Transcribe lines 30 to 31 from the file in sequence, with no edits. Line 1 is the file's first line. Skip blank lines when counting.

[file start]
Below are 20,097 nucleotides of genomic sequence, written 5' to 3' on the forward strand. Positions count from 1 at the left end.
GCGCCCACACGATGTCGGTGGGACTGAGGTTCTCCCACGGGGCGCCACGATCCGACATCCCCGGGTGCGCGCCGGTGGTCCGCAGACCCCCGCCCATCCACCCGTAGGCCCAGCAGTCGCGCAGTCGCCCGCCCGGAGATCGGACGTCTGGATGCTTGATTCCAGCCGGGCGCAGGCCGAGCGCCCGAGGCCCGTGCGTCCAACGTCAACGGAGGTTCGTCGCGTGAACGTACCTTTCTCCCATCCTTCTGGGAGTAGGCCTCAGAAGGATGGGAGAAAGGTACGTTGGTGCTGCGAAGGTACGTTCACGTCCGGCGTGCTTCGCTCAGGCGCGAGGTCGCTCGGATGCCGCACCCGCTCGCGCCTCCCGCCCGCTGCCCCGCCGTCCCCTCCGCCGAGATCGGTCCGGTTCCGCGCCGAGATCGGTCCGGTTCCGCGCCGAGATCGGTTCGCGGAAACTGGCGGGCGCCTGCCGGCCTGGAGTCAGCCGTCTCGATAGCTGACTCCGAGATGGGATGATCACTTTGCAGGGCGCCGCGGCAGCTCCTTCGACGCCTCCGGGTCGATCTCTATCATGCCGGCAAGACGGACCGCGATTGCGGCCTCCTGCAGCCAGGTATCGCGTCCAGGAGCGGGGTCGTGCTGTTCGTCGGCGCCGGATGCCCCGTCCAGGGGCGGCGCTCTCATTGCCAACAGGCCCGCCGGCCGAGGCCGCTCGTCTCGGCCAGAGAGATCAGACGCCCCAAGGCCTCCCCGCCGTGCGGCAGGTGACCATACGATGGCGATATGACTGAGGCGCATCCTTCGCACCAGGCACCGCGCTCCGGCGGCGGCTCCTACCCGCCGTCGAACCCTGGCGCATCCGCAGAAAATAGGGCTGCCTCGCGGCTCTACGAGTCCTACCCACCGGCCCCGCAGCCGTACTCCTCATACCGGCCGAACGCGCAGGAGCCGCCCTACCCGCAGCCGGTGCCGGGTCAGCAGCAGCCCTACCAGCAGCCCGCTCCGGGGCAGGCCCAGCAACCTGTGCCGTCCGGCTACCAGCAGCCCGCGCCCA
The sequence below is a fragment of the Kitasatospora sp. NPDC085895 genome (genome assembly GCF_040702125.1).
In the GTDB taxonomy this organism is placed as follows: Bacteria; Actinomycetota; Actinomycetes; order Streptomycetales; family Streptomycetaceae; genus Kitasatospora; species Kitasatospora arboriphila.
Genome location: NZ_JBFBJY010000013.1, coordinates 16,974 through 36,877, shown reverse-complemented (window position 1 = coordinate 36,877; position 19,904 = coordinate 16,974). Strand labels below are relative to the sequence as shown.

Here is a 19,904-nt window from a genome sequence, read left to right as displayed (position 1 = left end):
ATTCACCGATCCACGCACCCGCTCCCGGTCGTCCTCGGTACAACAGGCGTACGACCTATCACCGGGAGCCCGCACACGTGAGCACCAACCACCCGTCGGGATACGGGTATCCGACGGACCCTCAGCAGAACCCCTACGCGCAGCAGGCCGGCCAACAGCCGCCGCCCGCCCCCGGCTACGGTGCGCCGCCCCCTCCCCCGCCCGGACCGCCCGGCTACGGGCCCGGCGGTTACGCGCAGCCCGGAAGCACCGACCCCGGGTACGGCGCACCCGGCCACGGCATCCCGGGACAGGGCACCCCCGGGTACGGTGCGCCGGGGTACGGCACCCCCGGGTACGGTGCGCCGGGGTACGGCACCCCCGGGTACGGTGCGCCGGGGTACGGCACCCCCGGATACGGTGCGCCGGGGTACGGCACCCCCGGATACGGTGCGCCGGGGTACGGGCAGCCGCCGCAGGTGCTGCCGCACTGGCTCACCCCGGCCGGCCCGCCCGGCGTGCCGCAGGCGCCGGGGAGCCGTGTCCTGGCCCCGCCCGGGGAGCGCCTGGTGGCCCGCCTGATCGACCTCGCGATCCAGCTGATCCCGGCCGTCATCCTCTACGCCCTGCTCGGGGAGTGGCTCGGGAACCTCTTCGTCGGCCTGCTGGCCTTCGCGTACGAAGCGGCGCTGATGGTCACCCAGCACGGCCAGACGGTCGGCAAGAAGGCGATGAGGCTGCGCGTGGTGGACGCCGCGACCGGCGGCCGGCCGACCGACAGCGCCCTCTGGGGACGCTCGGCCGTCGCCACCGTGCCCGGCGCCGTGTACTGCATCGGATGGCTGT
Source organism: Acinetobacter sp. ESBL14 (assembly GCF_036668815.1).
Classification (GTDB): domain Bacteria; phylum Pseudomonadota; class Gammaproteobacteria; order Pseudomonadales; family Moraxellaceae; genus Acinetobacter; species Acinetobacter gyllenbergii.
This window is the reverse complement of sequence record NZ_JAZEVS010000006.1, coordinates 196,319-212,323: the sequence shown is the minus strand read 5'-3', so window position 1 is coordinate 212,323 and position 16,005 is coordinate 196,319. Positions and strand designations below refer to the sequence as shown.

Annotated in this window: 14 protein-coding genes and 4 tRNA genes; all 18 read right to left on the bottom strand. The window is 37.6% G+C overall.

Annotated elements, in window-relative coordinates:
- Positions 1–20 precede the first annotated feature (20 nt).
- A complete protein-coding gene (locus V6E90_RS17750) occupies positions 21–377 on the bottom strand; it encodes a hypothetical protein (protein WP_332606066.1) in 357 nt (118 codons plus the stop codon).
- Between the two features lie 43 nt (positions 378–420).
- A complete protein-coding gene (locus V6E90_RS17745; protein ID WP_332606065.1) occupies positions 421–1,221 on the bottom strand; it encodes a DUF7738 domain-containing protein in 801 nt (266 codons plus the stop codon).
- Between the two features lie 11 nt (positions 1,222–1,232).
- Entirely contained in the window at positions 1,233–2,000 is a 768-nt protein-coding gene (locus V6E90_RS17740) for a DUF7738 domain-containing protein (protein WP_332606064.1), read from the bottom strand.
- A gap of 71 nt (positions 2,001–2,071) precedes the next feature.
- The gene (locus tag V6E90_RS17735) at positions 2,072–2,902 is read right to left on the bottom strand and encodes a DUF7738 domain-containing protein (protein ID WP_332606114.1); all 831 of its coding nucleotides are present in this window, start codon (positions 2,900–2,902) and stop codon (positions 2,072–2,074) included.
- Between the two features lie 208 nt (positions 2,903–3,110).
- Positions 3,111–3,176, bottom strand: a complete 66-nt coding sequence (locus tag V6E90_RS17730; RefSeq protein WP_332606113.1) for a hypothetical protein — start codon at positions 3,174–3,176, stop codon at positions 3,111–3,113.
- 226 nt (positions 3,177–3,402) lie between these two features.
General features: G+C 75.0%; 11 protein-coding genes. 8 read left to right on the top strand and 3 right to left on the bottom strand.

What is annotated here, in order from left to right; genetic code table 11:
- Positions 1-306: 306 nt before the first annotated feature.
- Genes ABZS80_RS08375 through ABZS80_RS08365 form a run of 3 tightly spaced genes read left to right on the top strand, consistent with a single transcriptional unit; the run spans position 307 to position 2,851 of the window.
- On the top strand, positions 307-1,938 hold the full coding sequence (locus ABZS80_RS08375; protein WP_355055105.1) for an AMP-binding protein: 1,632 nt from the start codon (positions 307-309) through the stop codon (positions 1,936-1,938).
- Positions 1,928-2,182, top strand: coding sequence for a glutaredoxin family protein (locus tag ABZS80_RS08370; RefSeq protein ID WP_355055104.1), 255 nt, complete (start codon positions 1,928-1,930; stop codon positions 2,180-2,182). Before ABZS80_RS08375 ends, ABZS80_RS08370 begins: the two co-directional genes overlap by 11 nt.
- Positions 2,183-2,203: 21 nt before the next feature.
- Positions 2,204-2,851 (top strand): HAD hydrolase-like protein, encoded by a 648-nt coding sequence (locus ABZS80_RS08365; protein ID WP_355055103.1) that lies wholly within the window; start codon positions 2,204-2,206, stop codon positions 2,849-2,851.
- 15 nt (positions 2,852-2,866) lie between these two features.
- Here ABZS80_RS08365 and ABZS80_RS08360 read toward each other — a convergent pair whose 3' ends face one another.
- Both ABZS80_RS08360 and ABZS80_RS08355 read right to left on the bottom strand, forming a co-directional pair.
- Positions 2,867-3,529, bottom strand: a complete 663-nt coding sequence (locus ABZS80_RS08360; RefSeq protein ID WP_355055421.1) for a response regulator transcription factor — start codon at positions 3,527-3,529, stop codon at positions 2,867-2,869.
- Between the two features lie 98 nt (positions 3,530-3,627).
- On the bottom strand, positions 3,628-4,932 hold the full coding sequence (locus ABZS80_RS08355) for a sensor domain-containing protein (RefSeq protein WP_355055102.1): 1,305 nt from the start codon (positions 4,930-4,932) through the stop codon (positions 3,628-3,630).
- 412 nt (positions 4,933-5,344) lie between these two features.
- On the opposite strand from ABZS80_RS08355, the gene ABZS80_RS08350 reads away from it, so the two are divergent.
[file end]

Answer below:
- Positions 2,183-2,203: 21 nt before the next feature.
- Positions 2,204-2,851 (top strand): HAD hydrolase-like protein, encoded by a 648-nt coding sequence (locus ABZS80_RS08365; protein ID WP_355055103.1) that lies wholly within the window; start codon positions 2,204-2,206, stop codon positions 2,849-2,851.